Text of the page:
Tuesday, 31 March 2009

Gas Safety Register ID now required for gas repairs

A CHANGE in the law affecting homes and businesses with plans to have gas appliances serviced, upgraded, or installed, is being highlighted by West Somerset Council
From tomorrow, the Government is introducing the Gas Safe Register to replace the familiar CORGI gas registration system.
The Gas Safe Register is the official industry stamp for gas safety under the new scheme which is overseen by the Health and Safety Executive, the organisation responsible for regulating gas safety in Great Britain.
The council’s housing portfolio holder, Councillor Kate Kravis, said: “The Government has changed the legislation, and from April 1 anybody carrying out gas work within the scope of the regulations must be on the Gas Safe Register.
“The new law states that if somebody other than a Gas Safe registered engineer undertakes regulated gas work in your home, you could be risking the safety of your family and your property.
“Many contractors now registered with Gas Safe may not have had the chance to update their vans and literature, which may still display the CORGI symbol.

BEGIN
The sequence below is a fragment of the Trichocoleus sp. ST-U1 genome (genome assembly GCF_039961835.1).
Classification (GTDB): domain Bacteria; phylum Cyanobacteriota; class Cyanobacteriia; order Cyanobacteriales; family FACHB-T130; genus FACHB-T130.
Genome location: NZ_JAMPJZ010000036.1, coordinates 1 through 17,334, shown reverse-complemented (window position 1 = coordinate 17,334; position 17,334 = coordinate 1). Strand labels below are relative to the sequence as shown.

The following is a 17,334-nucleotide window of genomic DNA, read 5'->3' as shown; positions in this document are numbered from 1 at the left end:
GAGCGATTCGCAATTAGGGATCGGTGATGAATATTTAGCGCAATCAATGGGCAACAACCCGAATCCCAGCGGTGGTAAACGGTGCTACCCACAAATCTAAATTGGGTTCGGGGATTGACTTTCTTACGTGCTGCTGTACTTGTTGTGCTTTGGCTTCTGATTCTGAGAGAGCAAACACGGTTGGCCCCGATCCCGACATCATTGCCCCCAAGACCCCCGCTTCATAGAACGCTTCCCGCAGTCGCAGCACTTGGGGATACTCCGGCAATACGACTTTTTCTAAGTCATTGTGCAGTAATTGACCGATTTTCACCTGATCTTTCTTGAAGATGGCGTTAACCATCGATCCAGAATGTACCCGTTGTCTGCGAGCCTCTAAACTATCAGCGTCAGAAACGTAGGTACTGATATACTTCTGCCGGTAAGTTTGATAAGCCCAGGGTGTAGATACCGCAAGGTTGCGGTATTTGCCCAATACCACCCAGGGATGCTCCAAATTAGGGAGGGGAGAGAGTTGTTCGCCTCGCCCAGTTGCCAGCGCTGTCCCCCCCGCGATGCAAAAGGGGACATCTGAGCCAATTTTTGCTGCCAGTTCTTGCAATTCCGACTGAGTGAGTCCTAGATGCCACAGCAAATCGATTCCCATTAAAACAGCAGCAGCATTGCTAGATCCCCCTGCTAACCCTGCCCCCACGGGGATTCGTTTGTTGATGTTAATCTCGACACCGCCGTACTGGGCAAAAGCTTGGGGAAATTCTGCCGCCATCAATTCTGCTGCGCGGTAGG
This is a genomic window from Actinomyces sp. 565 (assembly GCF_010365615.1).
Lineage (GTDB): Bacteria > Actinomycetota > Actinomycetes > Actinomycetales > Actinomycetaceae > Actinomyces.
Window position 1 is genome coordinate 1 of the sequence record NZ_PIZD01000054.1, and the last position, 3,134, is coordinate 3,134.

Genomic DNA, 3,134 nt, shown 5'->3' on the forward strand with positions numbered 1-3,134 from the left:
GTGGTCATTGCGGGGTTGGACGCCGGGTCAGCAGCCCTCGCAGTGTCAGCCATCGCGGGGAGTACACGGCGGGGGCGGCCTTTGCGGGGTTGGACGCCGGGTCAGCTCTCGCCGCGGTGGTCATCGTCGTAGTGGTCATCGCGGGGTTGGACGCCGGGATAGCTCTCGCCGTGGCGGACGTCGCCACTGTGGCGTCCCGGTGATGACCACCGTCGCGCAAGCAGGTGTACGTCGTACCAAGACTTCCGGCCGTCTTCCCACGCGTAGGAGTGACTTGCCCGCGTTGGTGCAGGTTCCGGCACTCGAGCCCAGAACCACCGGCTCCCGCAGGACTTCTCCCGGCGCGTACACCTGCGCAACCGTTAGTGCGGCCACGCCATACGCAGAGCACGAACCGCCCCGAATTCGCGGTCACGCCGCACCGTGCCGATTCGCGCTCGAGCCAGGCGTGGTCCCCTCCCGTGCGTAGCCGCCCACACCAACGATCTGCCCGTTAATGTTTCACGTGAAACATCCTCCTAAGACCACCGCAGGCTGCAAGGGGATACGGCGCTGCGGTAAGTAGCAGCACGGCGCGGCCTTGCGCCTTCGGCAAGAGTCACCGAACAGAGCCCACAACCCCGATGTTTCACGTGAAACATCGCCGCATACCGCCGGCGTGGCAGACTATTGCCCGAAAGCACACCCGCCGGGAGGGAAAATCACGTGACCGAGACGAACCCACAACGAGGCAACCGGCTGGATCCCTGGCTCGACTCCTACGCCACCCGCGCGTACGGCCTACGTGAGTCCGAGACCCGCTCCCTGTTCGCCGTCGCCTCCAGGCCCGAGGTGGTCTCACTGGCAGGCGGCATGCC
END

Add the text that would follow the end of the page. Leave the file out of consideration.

“However, public safety is paramount and we urge people to make certain by asking engineers to show their new Gas Safe identity badges.”
The new register will provide enhanced levels of service and clearly written rules of registration.
There will also be new services and benefits designed to improve the registration scheme and promote gas safety.
Gas Safe registered engineers are listed at http://www.gassaferegister.co.uk/ or details can be found by calling 0800 408 550.
West Somerset building control manager Jayne Hall said: “Building control is all about ensuring public safety in homes, offices, and other buildings.
“It is important that people know about this change in legislation and contact Gas Safe if necessary.
“If you are considering any building or renovation work on a property, West Somerset’s building control team would be happy to advise you on any aspects that may need building control regulations.
“Initial advice is free and can save homeowners problems later on, especially when coming to sell.”

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